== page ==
This is the week of CES 2012, and some nice new notebook PCs are shown here. Many of these PCs, especially those featuring a touch screen, were loaded with Windows 8 Developer Preview. This brings us the subject of Windows 8 PCs.

Given the fact that Windows 8 now features a touch-first UI along with the tradition Windows UI, we can expect some new forms of Windows devices being more popular in the market, especially those involving a touch screen. But what kind of device would be perfect for Windows 8? Well, the answer to that is difficult actually, given that different people have different needs. However, I believe that one of the two distinct types of device will make for a perfect Windows 8 device, depending on one’s needs.

The iPad’s Direct Competitor: These are the ARM based Windows 8 devices. ARM chips are the ones that power tablets like the iPad and the Kindle Fire. These chips, though not as powerful, do not require a fan, stay cool, and give a long battery life; as such, these chips are one of the big reasons for the iPad’s success. Windows 8 is the first version of the Windows line that will be able to run on ARM chips. However, Windows 8 running on ARM devices will only be able to run the new Windows 8 apps, and not old Windows 7 and earlier desktop apps (aka x86 apps).

These devices, like the iPad, will offer slim design, and long battery life. But, again like the iPad, they will not be able to run complex, traditional, Windows apps like Visual Studio and the full-fledged MS Office. These devices are aimed towards the customers that want a light device on the go and do not want to use them for complex tasks. As such, Windows 8 on ARM are perfect alternatives to Apple’s iPad.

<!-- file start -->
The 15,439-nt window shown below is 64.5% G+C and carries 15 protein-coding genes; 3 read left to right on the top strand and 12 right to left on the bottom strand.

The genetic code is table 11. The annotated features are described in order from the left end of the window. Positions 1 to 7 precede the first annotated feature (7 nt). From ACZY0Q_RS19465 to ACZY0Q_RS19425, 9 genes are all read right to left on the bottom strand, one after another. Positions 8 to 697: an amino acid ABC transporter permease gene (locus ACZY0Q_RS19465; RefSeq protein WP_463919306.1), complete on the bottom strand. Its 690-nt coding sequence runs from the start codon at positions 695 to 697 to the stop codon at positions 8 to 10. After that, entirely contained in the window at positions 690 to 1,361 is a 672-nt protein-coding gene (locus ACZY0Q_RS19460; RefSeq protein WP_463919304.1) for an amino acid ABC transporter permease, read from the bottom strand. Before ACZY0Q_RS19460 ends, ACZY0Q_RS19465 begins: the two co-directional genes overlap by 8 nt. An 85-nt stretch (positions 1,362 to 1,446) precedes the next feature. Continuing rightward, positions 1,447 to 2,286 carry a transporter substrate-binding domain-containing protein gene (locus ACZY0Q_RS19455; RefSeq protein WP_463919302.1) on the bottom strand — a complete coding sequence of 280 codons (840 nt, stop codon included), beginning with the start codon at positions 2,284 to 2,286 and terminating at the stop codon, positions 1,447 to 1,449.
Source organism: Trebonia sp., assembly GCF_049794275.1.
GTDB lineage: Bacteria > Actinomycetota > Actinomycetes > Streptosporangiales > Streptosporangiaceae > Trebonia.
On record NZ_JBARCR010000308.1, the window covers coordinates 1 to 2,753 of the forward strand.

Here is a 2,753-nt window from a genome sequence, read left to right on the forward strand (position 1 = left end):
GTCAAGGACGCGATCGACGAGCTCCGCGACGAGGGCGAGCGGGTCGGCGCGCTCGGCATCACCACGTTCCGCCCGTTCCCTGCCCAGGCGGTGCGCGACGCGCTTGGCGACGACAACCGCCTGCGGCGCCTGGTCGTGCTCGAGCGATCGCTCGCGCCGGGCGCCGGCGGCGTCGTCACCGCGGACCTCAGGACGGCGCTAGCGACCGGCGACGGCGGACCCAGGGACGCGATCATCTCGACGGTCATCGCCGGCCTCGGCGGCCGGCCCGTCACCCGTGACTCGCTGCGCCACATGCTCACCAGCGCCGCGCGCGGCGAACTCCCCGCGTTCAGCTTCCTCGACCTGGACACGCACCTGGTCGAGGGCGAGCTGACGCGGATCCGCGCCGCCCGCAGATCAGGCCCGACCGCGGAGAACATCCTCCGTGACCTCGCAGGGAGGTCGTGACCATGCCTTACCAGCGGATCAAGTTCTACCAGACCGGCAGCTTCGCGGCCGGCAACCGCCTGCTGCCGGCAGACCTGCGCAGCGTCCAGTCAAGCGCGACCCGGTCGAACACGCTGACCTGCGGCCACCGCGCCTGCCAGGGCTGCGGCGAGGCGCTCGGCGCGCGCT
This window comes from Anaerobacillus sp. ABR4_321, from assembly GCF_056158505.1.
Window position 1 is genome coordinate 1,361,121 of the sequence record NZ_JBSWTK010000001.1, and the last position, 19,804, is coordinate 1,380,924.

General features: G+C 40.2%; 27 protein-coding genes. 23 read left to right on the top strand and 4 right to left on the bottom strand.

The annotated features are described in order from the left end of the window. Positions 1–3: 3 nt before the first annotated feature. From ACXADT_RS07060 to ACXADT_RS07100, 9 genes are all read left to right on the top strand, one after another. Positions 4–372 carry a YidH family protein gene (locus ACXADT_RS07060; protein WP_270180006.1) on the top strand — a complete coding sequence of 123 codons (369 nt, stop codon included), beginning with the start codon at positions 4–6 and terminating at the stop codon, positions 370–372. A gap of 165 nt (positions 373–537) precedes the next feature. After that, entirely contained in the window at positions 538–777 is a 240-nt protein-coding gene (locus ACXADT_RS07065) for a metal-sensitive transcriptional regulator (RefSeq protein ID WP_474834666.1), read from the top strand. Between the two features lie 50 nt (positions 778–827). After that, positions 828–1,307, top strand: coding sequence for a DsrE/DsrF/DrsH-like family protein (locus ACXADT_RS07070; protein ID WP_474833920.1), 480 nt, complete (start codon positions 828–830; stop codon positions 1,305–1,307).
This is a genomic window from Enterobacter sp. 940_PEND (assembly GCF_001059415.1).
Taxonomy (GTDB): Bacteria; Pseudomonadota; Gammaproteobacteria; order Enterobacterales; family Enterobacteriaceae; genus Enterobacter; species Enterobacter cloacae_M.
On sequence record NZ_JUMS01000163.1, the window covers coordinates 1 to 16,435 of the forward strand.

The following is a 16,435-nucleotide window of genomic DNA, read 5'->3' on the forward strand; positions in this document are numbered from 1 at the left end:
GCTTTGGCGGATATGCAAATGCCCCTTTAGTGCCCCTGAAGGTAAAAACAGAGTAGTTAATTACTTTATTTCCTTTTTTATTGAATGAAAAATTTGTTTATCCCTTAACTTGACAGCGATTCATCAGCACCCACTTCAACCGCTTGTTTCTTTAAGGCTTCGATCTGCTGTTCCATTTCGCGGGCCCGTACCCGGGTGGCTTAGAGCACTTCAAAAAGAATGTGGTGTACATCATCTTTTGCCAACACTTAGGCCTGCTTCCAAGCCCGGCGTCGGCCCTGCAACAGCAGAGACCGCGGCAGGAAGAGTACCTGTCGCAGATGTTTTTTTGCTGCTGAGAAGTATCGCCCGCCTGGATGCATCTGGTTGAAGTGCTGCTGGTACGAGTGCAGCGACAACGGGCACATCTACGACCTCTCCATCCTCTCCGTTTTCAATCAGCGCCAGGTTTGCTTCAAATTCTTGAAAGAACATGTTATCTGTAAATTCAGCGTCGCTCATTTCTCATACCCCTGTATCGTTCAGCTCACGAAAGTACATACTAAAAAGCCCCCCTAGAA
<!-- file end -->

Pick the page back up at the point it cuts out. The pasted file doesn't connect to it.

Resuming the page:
The Full-Fledged Windows Tablets: This is the other type of device that I believe will be perfect for those who are looking for a tablet with more capabilities than the iPad but with the same, fun, touch UI. These tablets will run using the desktop CPUs, like Intel’s and AMD’s. As such, along with featuring a touch-first UI and running the new Windows 8 apps, these devices will also be able to run the traditional Windows applications made for Windows 7 and earlier.

Because these devices will be full-fledged PCs, they will feature slots like USB, SD Cards, and the ability to connect to external monitors. The great thing about this is the fact that we can, then, plug in our external mouse, keyboard, and monitor to our tablets, and, voila, we have a full Desktop machine running Windows. When we would want to have that same device on the go, we would just take off the keyboard, mouse, and monitors, and we have an iPad like tablet! These are great for those who want a tablet for business, those who want to do more with their tablet device, and, of course, those who were longing to play Windows games on their iPad! Of course, battery life will not be as good as ARM devices, but they will be decent, with some going up to 10 hours!

I am also hoping that we will see tablet devices with detachable keyboard/track pad. Then we will have a truly convertible laptop/tablet.

Well there you have it, folks! These are your perfect Windows 8 devices. What Windows 8 device would be a perfect device for you? Let us know via the comments, or send us a tweet!